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‘Genius’ graphic memoirist Alison Bechdel to deliver free lecture April 6

March 23, 2015
Alison Bechdel. (photo: Elena Seibert, via dykestowatchoutfor.com)

Alison Bechdel
(photo: Elena Seibert, via dykestowatchoutfor.com)

A groundbreaking comics artist known for work that explores sensitive social issues, including through one of the earliest representations of lesbians in popular culture, will deliver a free public lecture at Drake University on April 6.

Alison Bechdel, recipient of a 2014 MacArthur Foundation “genius” grant, is scheduled to speak at 7 p.m. Monday, April 6, in Sussman Theater, Olmsted Center, 2875 University Ave.

Bechdel's work tackles socially sensitive issues—suicide, misogyny, mental health, LGBTQ life and rights, and more—through a popular, accessible medium. Her long-running comic "Dykes to Watch Out For" ran from 1983 to 2008 and was one of the earliest ongoing representations of lesbians in popular culture.

Time magazine named Bechdel's graphic memoir Fun Home: A Family Tragicomic the Best Book of 2006, describing its investigation of Bechdel's closeted bisexual father's suicide as "a masterpiece about two people who live in the same house but different worlds, and their mysterious debts to each other." The work has been taught in the curriculum for several courses at Drake.

“Our students are invariably affected by reading Bechdel—not just by learning the story of her life, but by thinking alongside her mind as she works with such precision and complexity,” said Amy Letter, assistant professor of English. “They will never forget this opportunity to hear her speak, ask her questions, and meet her in person.”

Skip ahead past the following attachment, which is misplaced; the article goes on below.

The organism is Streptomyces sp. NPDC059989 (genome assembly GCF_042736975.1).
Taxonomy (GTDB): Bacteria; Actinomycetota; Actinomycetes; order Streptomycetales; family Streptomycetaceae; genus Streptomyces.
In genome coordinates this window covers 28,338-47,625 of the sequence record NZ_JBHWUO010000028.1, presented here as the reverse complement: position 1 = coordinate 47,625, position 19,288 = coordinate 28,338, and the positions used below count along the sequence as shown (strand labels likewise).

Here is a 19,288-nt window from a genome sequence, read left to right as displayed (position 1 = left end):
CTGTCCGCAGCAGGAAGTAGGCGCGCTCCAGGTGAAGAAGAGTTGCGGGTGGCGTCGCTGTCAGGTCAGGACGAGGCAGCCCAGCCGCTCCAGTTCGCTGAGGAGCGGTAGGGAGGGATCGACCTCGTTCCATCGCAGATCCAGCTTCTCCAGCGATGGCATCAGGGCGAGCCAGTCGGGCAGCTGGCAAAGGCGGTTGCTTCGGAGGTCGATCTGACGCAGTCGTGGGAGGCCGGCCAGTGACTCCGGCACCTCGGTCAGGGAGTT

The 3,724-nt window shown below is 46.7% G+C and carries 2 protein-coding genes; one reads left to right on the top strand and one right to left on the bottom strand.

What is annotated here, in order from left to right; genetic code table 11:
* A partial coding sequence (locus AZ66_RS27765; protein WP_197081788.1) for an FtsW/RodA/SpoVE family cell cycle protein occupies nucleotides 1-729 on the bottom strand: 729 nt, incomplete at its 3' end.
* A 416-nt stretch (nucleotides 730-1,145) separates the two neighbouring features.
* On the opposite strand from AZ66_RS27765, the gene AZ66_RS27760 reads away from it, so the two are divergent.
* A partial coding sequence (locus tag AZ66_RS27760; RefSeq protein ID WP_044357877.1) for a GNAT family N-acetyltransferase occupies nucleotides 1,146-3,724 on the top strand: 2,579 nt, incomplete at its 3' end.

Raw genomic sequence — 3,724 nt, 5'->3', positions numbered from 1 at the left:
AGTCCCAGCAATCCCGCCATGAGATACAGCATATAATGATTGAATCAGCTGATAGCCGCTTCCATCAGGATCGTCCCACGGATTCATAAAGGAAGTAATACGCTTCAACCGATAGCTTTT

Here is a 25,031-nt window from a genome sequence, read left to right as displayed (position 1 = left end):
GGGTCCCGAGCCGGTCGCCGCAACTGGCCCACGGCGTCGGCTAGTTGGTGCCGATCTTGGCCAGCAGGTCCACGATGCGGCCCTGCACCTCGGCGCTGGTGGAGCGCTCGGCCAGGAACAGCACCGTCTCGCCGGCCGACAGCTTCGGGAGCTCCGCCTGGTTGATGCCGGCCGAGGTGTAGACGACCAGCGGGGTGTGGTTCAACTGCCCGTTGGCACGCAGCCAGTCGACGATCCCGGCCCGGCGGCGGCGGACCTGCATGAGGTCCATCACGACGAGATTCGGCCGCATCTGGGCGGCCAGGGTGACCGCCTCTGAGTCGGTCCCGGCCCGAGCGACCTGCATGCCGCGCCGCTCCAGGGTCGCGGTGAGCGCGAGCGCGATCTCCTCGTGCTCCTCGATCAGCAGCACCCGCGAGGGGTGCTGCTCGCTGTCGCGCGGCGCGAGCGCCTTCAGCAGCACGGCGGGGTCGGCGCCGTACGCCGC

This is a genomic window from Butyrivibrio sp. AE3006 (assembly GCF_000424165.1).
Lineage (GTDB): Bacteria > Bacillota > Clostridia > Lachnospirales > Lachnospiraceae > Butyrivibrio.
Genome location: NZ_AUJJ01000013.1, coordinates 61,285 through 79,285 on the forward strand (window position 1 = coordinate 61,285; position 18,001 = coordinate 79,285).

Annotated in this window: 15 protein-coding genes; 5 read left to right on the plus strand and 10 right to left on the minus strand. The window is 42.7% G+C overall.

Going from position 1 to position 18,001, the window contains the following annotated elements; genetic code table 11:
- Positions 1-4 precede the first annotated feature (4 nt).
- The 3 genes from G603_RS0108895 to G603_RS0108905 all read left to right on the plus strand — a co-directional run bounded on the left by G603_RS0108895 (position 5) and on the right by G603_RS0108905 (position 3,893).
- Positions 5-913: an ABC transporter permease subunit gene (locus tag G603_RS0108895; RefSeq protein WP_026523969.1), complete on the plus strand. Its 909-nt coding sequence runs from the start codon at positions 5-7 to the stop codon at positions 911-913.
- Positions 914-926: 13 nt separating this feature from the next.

Bechdel is also widely known for creating the Bechdel Test, which illustrates gender bias in popular culture by asking whether a work of fiction features at least two women who talk to each other about something other than a man.

Only two of the eight films nominated for Best Picture at the Oscars this year passed the test, according to lifestyle blog Bustle. Popular films including The Social Network, Alien, Lord of the Rings, Harry Potter and the Deathly Hallows: Part II, and Avatar also fail the test, according to an article by Film School Rejects.

Bechdel’s talk is presented as part of the 2015-2016 Susan Glaspell Writers and Critics Series, sponsored by the Drake English Department and made possible by a grant from the Drake University Center for the Humanities.